THREE MONTHS' SERVICE
May 26, 1862, Governor Tod called for 500 additional men for three months, for three years, or for guard duty. The first Company to respond was the Toledo Light Guards, Captain Richard Waite, of Ohio Militia of the Reserve, which reported June 3d. A second Company, recruited in Toledo by Uriah Gregory (then proprietor of the Ohio Business College) and Edmond Paine, left Toledo June 5th, for Camp Chase, where the Eighty-Fourth Ohio Regiment was organized June 7th, in which the first named was Company A, and the other Company K. The Regiment left for Cumberland, Maryland, on the 11th of that month. From that point detachments were sent in different directions for preventing the passage of arms and supplies into the Rebel lines, capturing Rebel mails, and putting an end to guerrilla operations. September 13th, it was ordered to New Creek, where an attack by the Rebel forces under Jackson and Imboden was anticipated, but did not occur. Its term of service having expired, the Regiment returned to Ohio, and after being reviewed and highly complimented by Governor Tod at Camp Delaware, was mustered out.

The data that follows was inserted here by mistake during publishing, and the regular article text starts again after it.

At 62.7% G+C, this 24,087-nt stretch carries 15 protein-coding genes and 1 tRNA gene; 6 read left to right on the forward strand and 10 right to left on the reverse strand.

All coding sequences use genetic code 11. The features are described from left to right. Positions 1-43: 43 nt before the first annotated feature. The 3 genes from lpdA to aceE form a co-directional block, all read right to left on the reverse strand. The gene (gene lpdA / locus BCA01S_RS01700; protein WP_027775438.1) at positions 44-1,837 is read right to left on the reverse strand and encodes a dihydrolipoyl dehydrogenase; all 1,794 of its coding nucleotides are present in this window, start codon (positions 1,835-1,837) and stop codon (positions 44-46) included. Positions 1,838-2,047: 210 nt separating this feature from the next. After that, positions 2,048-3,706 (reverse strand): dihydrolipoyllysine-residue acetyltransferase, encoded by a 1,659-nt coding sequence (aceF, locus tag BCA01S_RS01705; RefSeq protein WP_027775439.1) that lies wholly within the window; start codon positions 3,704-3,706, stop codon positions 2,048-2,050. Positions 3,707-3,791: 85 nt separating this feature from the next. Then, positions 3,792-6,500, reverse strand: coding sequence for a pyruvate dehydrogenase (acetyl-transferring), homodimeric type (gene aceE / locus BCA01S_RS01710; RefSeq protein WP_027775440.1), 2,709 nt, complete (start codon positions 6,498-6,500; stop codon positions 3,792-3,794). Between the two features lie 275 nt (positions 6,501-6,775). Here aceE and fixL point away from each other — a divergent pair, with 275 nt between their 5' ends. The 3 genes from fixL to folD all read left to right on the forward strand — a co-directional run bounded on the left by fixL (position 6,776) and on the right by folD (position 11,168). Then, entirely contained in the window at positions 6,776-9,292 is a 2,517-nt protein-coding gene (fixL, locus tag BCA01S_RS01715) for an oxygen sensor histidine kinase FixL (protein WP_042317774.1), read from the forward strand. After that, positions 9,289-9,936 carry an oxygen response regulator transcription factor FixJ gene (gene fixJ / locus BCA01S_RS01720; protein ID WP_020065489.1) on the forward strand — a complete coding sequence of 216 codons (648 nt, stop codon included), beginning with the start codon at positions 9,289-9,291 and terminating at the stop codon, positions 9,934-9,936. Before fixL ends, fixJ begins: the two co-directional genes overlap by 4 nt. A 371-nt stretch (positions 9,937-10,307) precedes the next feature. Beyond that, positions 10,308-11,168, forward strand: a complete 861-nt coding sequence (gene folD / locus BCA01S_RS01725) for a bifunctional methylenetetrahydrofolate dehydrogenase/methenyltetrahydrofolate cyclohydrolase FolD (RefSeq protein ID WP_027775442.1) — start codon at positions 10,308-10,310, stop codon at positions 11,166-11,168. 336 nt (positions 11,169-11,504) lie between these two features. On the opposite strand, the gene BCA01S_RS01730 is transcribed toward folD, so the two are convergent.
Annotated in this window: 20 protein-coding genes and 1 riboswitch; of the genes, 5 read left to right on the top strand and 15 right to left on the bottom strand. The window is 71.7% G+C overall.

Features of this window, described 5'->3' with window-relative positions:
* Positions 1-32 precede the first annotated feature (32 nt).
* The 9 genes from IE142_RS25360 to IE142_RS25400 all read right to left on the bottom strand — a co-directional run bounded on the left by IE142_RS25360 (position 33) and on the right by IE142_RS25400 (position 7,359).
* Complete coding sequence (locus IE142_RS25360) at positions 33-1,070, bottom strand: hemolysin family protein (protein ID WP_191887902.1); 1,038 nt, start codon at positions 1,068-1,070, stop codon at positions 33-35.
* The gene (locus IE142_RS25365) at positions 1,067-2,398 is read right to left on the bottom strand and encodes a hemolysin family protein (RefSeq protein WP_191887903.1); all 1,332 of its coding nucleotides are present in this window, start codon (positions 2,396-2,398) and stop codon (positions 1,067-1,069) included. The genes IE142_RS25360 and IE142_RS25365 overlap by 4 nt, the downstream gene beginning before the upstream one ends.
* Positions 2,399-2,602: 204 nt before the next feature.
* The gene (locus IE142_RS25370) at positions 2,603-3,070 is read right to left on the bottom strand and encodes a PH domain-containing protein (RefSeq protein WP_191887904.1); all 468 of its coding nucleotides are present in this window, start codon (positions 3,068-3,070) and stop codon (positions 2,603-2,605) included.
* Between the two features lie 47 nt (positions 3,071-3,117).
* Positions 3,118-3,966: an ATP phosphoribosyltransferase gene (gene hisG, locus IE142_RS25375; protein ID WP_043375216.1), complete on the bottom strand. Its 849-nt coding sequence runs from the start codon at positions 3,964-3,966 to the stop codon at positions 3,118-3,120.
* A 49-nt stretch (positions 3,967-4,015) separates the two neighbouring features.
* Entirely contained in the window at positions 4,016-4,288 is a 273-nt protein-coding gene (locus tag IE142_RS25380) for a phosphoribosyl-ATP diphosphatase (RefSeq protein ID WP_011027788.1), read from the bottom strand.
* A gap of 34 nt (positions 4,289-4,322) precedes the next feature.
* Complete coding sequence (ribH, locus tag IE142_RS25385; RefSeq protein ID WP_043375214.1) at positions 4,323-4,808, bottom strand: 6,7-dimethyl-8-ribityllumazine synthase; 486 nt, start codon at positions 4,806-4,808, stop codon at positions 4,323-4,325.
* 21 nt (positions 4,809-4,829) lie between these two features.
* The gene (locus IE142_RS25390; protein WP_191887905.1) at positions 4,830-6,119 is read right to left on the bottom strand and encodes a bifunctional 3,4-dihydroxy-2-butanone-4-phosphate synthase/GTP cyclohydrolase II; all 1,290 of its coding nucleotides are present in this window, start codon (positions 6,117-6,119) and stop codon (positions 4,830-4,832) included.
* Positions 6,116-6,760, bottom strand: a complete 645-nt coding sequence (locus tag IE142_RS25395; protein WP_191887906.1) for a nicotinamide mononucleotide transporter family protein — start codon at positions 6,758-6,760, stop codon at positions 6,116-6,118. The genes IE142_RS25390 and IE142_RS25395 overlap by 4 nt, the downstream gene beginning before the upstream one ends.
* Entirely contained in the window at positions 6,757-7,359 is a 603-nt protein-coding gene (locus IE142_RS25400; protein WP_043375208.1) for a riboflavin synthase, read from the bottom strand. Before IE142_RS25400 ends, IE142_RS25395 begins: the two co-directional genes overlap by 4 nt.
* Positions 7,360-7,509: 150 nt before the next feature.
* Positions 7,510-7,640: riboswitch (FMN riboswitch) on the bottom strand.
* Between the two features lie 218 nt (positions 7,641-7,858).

Second Lieutenant Colton died at Cumberland, Maryland, of typhoid fever, August 10th, 1862, aged 18 years. He was a young man of rare promise, no less in the high personal character to which while yet in his youth he had attained, than in the rare talents precociously developed. He was a son of CarIes Colton of Toledo, then Secretary of the Toledo Board of Trade. The son's interest in military affairs was early shown, in which be had attained unusual proficiency before the Rebellion broke out. He had been for some time the Captain of the Toledo High School Cadets when he volunteered in the Eighty-Fourth Regiment. An expression by the Regiment on the occasion of his death, contained this specific testimony to his character and habits, to wit: "He was, in his morals, worthy the imitation of the most virtuous. He never was known to utter an oath or drink a drop of liquor."
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